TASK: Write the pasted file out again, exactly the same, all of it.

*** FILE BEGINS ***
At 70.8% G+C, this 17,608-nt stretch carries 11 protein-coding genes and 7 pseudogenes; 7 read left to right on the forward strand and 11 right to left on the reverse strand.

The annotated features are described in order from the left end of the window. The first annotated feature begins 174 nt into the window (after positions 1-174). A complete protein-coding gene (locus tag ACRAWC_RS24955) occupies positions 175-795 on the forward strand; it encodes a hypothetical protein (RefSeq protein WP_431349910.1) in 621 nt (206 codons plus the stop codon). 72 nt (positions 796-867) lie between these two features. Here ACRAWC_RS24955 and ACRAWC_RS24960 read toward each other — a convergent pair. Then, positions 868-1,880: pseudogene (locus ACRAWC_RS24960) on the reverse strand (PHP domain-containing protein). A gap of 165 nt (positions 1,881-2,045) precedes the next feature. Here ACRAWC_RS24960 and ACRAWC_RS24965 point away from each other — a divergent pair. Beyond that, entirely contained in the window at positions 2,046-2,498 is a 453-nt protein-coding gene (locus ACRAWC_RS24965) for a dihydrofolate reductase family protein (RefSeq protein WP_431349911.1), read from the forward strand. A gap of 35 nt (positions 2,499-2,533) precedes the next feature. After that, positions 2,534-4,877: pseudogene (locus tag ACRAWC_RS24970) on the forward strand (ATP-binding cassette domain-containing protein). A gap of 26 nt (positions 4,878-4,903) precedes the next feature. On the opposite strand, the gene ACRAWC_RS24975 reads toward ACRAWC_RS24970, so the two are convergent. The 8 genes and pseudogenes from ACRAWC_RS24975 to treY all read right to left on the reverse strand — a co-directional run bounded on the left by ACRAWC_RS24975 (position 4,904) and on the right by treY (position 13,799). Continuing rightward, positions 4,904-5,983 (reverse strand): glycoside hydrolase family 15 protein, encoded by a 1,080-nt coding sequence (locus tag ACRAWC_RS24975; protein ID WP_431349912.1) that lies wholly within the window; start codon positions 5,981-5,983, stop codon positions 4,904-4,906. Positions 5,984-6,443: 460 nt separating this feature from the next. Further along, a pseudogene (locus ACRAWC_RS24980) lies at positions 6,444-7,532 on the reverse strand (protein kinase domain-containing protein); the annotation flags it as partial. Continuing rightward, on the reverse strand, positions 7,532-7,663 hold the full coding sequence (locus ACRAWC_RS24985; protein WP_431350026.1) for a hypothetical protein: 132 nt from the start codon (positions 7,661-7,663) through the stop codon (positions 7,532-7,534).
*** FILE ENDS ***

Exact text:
At 70.8% G+C, this 17,608-nt stretch carries 11 protein-coding genes and 7 pseudogenes; 7 read left to right on the forward strand and 11 right to left on the reverse strand.

The annotated features are described in order from the left end of the window. The first annotated feature begins 174 nt into the window (after positions 1-174). A complete protein-coding gene (locus tag ACRAWC_RS24955) occupies positions 175-795 on the forward strand; it encodes a hypothetical protein (RefSeq protein WP_431349910.1) in 621 nt (206 codons plus the stop codon). 72 nt (positions 796-867) lie between these two features. Here ACRAWC_RS24955 and ACRAWC_RS24960 read toward each other — a convergent pair. Then, positions 868-1,880: pseudogene (locus ACRAWC_RS24960) on the reverse strand (PHP domain-containing protein). A gap of 165 nt (positions 1,881-2,045) precedes the next feature. Here ACRAWC_RS24960 and ACRAWC_RS24965 point away from each other — a divergent pair. Beyond that, entirely contained in the window at positions 2,046-2,498 is a 453-nt protein-coding gene (locus ACRAWC_RS24965) for a dihydrofolate reductase family protein (RefSeq protein WP_431349911.1), read from the forward strand. A gap of 35 nt (positions 2,499-2,533) precedes the next feature. After that, positions 2,534-4,877: pseudogene (locus tag ACRAWC_RS24970) on the forward strand (ATP-binding cassette domain-containing protein). A gap of 26 nt (positions 4,878-4,903) precedes the next feature. On the opposite strand, the gene ACRAWC_RS24975 reads toward ACRAWC_RS24970, so the two are convergent. The 8 genes and pseudogenes from ACRAWC_RS24975 to treY all read right to left on the reverse strand — a co-directional run bounded on the left by ACRAWC_RS24975 (position 4,904) and on the right by treY (position 13,799). Continuing rightward, positions 4,904-5,983 (reverse strand): glycoside hydrolase family 15 protein, encoded by a 1,080-nt coding sequence (locus tag ACRAWC_RS24975; protein ID WP_431349912.1) that lies wholly within the window; start codon positions 5,981-5,983, stop codon positions 4,904-4,906. Positions 5,984-6,443: 460 nt separating this feature from the next. Further along, a pseudogene (locus ACRAWC_RS24980) lies at positions 6,444-7,532 on the reverse strand (protein kinase domain-containing protein); the annotation flags it as partial. Continuing rightward, on the reverse strand, positions 7,532-7,663 hold the full coding sequence (locus ACRAWC_RS24985; protein WP_431350026.1) for a hypothetical protein: 132 nt from the start codon (positions 7,661-7,663) through the stop codon (positions 7,532-7,534).